Educators and the Internet: A Case Study of Professional Development
Computers and Education
The purpose of this research was to document a teacher education program's initial effort to introduce telecommunications to inservice educators, to determine support and technological needs, and to inform policy for future practice. This was accomplished through a case study of one graduate seminar. The voices and stories of these individuals provide rich descriptions of practicing educators. These educators taught a variety of grades and subject areas, and began with varying levels of telecommunications experience. They wanted to be on the cutting edge of the information explosion, feel personally competent, provide new skills to their students, and create career opportunities. These learners were excited and enthusiastic about introducing telecommunications to their colleagues and students, however, once they returned to school, obstacles interfered with the use of their new found skills. The major obstacles were lack of time, access to equipment, and resources for implementation. Although they were frustrated by the obstacles, most have continued to challenge the status quo and find ways in which to continue using telecommunications. This research provides insights into the factors necessary for encouraging and supporting educators in their use of information technologies. Widespread efforts must include post-secondary institutions, school districts, and the larger communities. It is essential that administrators be involved at every level of implementation so that they recognize the benefits of providing support and resources. Undergraduate and graduate education coursework must incorporate telecommunications and promote its thoughtful integration into mainstream activities.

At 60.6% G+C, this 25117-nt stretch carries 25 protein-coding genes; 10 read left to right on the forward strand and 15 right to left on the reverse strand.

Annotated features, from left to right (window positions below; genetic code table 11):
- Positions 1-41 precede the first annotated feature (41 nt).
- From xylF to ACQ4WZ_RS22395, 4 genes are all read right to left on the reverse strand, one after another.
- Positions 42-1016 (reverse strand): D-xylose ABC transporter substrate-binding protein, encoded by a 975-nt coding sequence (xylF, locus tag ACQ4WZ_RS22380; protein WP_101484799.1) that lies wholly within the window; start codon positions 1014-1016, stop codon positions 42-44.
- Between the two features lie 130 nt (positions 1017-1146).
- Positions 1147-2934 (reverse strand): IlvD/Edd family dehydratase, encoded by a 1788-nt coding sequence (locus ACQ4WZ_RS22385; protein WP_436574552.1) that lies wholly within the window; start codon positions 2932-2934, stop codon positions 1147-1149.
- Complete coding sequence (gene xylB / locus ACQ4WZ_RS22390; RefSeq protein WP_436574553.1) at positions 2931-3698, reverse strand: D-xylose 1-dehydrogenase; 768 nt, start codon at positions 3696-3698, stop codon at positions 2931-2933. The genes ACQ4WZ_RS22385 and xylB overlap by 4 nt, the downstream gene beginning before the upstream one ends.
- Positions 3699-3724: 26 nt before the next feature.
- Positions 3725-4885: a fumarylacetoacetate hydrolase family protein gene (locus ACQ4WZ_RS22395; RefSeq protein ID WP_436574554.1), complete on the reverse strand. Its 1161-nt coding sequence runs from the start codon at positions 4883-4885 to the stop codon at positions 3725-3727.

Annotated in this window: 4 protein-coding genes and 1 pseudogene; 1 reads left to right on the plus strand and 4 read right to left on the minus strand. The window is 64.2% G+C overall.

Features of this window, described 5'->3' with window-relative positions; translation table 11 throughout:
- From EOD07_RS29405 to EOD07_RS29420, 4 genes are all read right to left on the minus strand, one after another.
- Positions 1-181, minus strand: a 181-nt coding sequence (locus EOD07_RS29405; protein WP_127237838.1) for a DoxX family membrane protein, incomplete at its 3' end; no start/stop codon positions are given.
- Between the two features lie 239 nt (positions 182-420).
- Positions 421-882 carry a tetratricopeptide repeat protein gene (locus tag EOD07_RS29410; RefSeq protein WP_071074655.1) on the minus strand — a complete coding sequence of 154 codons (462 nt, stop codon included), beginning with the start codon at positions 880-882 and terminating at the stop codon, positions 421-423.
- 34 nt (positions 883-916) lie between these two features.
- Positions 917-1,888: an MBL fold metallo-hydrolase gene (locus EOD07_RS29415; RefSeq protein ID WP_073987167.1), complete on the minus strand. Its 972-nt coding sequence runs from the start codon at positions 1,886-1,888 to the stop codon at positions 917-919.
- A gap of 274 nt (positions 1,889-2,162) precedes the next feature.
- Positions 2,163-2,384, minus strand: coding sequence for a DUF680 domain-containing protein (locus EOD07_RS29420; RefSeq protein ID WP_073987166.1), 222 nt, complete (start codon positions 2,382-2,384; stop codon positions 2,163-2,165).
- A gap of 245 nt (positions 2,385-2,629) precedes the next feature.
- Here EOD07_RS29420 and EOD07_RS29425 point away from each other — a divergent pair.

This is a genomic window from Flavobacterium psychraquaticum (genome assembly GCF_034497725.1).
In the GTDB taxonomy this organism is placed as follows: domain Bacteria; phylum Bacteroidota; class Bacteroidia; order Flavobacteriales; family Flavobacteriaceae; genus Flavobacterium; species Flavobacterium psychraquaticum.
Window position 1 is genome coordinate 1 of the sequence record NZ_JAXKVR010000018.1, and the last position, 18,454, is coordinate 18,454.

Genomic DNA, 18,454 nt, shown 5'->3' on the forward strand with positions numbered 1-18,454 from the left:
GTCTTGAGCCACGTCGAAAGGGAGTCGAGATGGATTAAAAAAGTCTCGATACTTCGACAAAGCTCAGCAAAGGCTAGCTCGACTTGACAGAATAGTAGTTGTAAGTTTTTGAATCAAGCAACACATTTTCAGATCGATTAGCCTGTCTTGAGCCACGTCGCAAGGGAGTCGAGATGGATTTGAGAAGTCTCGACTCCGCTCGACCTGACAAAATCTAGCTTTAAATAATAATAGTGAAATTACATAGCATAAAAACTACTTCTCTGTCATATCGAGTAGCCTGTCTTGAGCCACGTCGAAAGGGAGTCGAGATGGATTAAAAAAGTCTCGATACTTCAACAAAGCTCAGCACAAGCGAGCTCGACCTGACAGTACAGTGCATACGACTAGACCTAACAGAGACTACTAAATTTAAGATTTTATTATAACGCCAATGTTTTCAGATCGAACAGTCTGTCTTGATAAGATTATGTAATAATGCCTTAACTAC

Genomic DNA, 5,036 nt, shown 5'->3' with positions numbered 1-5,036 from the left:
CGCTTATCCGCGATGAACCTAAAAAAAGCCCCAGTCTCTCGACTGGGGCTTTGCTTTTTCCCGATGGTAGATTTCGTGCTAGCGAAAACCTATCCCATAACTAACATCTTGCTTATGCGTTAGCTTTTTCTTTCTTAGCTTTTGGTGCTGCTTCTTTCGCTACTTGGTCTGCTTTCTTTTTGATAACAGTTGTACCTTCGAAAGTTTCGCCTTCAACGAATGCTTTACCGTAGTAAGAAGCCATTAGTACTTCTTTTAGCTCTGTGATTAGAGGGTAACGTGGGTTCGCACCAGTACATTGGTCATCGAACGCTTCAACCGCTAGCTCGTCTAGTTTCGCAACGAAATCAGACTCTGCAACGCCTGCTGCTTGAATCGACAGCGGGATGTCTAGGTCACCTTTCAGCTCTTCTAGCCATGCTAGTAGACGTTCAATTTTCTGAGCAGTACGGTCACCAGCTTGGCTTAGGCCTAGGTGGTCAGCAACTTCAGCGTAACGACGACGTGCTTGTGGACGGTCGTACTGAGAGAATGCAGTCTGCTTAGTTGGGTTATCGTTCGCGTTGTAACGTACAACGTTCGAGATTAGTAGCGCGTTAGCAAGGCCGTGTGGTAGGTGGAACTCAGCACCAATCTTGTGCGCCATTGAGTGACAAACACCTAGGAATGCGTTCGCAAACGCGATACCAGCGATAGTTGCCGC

Schrum, Lynne, "Educators and the Internet: A Case Study of Professional Development" (1995). Fischler College of Education: Faculty Articles. 206.